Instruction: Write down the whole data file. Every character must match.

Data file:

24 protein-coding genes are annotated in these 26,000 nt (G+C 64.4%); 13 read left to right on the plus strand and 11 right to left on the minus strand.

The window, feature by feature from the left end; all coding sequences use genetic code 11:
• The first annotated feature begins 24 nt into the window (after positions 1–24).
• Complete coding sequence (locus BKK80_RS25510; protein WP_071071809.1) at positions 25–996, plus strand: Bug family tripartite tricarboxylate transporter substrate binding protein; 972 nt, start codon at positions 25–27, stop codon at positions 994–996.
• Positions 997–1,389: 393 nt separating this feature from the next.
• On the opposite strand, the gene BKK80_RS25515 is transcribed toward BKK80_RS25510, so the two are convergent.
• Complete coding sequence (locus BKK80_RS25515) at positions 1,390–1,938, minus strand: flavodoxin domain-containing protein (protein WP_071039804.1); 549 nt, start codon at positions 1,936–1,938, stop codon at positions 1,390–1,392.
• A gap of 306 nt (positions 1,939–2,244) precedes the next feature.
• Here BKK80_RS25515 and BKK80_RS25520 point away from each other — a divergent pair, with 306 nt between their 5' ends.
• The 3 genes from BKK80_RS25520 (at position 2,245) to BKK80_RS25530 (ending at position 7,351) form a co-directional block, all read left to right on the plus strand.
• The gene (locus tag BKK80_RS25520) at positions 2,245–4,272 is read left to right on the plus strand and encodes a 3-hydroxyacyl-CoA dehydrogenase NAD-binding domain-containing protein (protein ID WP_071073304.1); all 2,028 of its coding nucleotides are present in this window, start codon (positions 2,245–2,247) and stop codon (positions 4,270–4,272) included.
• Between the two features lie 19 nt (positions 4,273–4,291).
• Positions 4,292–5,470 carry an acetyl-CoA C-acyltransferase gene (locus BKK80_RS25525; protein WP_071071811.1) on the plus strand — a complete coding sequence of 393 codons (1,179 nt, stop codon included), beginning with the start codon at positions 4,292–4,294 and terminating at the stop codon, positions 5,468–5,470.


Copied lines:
24 protein-coding genes are annotated in these 26,000 nt (G+C 64.4%); 13 read left to right on the plus strand and 11 right to left on the minus strand.

The window, feature by feature from the left end; all coding sequences use genetic code 11:
• The first annotated feature begins 24 nt into the window (after positions 1–24).
• Complete coding sequence (locus BKK80_RS25510; protein WP_071071809.1) at positions 25–996, plus strand: Bug family tripartite tricarboxylate transporter substrate binding protein; 972 nt, start codon at positions 25–27, stop codon at positions 994–996.
• Positions 997–1,389: 393 nt separating this feature from the next.
• On the opposite strand, the gene BKK80_RS25515 is transcribed toward BKK80_RS25510, so the two are convergent.
• Complete coding sequence (locus BKK80_RS25515) at positions 1,390–1,938, minus strand: flavodoxin domain-containing protein (protein WP_071039804.1); 549 nt, start codon at positions 1,936–1,938, stop codon at positions 1,390–1,392.
• A gap of 306 nt (positions 1,939–2,244) precedes the next feature.
• Here BKK80_RS25515 and BKK80_RS25520 point away from each other — a divergent pair, with 306 nt between their 5' ends.
• The 3 genes from BKK80_RS25520 (at position 2,245) to BKK80_RS25530 (ending at position 7,351) form a co-directional block, all read left to right on the plus strand.
• The gene (locus tag BKK80_RS25520) at positions 2,245–4,272 is read left to right on the plus strand and encodes a 3-hydroxyacyl-CoA dehydrogenase NAD-binding domain-containing protein (protein ID WP_071073304.1); all 2,028 of its coding nucleotides are present in this window, start codon (positions 2,245–2,247) and stop codon (positions 4,270–4,272) included.
• Between the two features lie 19 nt (positions 4,273–4,291).
• Positions 4,292–5,470 carry an acetyl-CoA C-acyltransferase gene (locus BKK80_RS25525; protein WP_071071811.1) on the plus strand — a complete coding sequence of 393 codons (1,179 nt, stop codon included), beginning with the start codon at positions 4,292–4,294 and terminating at the stop codon, positions 5,468–5,470.